History Through Food

Eighteen months and a dozen estate sales later, here I am. There’s a backlog of material to share, including my first beaded 1920s purse, an accidental eelskin and a rolling wooden bar cart. However, today I’m going to introduce a new series of posts inspired by my husband’s desire to learn everything there is to know about regional American cuisine for R&D. A consistent effort has been made while perusing estate sales & flea markets to take a second look at books. Our collection of regional American cookbooks welcomed 3 new additions this weekend. Well, they’re not precisely “new”, but they are new to us and we are excited about the snapshot in time that they’ll provide. That brings me to the official introduction to this exploration of local palates, regional food systems and the historical context of the creation and propagation of certain recipes. Welcome to History Through Food.

In this series I’ll be looking beyond the copyright date to explore the content at face value while examining the historical climate surrounding that regional publishing. For instance, take a look at this cover-less copy of the American Women’s Voluntary Services Cookbook (c. 1942). A book for wartime living is as applicable today as it was 74 years ago.

A book for wartime living . . .

A book for wartime living . . .

Practical information abounds within the well-lived & splattered pages. There’s a vanilla pudding recipe that’s easy on the dairy and sounds easy to prepare. Between the desserts and the poultry dishes, I just may get inspired to turn on some jazz, bust out an apron and try my hand at following some of their recipes.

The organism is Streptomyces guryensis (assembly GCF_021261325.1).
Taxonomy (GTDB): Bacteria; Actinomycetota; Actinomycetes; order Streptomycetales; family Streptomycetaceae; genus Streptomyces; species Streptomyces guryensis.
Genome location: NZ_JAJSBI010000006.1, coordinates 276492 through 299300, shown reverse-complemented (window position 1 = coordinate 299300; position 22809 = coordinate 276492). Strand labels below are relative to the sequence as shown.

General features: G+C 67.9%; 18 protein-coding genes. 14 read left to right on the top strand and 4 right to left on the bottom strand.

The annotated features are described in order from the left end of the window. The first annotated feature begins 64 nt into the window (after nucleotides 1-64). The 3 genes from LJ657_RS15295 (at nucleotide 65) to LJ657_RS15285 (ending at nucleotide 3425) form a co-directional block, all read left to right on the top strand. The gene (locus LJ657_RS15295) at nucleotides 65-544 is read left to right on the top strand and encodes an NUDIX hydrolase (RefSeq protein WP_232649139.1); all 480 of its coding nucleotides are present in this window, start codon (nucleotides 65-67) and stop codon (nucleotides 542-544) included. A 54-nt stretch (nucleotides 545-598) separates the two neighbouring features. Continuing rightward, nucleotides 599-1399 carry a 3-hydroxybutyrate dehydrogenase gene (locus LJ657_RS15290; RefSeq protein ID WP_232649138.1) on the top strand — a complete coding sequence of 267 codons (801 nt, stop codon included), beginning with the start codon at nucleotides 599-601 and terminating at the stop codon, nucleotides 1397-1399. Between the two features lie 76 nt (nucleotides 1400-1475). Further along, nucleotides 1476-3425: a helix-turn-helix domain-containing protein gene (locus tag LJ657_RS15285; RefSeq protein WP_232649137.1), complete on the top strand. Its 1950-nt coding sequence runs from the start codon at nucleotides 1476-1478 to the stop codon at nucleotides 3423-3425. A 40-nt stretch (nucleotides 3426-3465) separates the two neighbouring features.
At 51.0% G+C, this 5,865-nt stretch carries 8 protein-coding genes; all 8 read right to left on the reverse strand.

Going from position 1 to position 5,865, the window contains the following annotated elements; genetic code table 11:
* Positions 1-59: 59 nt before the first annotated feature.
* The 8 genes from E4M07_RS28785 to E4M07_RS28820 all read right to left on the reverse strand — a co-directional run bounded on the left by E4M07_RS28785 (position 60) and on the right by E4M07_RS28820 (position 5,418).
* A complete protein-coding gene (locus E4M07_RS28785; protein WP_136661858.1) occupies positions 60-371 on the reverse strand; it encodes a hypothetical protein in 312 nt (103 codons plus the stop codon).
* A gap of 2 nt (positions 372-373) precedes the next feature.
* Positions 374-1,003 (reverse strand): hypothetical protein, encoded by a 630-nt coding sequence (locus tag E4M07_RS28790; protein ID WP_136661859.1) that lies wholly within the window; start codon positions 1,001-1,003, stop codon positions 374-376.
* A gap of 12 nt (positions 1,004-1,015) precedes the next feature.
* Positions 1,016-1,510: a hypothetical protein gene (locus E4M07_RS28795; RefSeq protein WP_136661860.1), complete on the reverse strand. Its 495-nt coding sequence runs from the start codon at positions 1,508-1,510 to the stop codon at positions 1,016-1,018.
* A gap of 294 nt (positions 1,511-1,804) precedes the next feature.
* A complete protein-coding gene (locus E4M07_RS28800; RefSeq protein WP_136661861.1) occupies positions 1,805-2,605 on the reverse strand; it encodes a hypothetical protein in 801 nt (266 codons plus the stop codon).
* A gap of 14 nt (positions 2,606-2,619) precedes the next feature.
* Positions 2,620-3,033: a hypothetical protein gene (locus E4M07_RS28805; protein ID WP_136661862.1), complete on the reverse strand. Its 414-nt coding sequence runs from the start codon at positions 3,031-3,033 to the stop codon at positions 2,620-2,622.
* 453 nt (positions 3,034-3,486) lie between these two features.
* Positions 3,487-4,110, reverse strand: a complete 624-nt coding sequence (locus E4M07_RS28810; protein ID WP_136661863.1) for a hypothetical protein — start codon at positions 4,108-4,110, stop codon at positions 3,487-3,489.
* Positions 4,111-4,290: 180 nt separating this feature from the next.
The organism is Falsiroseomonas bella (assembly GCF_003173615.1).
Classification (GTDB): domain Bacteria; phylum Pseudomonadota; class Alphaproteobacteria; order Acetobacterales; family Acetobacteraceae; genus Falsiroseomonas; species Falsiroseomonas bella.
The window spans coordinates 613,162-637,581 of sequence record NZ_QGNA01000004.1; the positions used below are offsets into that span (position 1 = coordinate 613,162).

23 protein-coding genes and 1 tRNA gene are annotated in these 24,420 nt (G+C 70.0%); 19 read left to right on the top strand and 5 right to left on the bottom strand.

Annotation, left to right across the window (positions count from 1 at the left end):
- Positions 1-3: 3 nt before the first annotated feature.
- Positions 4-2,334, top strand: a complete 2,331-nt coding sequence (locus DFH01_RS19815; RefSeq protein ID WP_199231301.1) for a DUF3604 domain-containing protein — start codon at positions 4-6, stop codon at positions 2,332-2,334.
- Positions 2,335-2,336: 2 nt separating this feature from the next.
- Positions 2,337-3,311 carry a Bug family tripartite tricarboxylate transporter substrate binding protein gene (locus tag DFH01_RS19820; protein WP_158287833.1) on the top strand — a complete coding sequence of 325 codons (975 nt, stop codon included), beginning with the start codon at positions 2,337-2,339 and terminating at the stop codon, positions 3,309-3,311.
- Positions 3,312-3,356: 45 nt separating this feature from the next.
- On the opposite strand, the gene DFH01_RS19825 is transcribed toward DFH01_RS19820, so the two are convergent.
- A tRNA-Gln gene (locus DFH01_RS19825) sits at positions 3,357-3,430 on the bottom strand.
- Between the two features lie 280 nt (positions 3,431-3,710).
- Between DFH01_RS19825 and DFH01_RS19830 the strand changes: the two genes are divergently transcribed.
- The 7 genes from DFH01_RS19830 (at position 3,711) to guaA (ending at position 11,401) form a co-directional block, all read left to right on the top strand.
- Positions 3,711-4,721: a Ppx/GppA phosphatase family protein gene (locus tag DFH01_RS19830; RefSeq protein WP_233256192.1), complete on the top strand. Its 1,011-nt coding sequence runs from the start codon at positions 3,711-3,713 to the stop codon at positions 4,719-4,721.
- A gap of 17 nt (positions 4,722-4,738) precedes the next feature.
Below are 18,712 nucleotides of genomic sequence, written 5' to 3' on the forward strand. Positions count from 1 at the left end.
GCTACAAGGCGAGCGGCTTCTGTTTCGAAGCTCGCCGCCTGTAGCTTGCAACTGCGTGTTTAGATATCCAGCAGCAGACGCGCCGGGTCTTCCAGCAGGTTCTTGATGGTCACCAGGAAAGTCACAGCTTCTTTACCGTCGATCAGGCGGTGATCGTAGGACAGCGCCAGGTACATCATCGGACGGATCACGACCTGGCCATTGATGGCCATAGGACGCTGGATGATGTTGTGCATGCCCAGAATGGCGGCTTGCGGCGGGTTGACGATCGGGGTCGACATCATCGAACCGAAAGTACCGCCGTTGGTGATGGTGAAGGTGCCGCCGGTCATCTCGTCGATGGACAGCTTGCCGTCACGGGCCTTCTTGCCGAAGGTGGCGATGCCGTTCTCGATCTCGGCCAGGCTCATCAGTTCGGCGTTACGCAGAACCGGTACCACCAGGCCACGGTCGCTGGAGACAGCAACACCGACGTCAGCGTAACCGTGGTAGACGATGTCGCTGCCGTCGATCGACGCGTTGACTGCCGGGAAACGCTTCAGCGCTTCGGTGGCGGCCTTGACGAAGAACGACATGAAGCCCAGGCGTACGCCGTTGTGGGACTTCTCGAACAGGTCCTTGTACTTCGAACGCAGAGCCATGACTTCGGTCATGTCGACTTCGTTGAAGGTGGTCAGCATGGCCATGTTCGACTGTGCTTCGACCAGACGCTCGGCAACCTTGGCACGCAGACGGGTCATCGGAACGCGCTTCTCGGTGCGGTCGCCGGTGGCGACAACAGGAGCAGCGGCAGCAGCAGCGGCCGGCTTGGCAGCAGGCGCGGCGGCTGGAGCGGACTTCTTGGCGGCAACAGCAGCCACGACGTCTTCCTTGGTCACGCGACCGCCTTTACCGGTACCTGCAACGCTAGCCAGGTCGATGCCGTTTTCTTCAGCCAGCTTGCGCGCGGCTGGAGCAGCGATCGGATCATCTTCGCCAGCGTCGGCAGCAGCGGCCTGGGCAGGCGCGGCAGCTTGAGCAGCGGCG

In the process of looking up more information about the organization that created this gem, I learned that it was formed before the United States joined the war effort in earnest by declaring war. The AWVS was viewed by some in official posts as being an alarmist group. But here’s the thing. The women were inspired by what other women across the pond were doing. They took a cue. And then they took it upon themselves to organize, get some patriotic pins made, and by golly they even donned uniforms.

How much more legitimacy do you want ladies who TCB (Take Care of Business) to project? Well, here’s a great example of taking it to the next level. This enterprising AWVS group from Millburn, New Jersey wrote a monthly newsletter named, The Township Tattle. Here’s a link to a PDF of Volume II, January 1944, with “gossip here and there”, courtesy of the Millburn Free Public Library.



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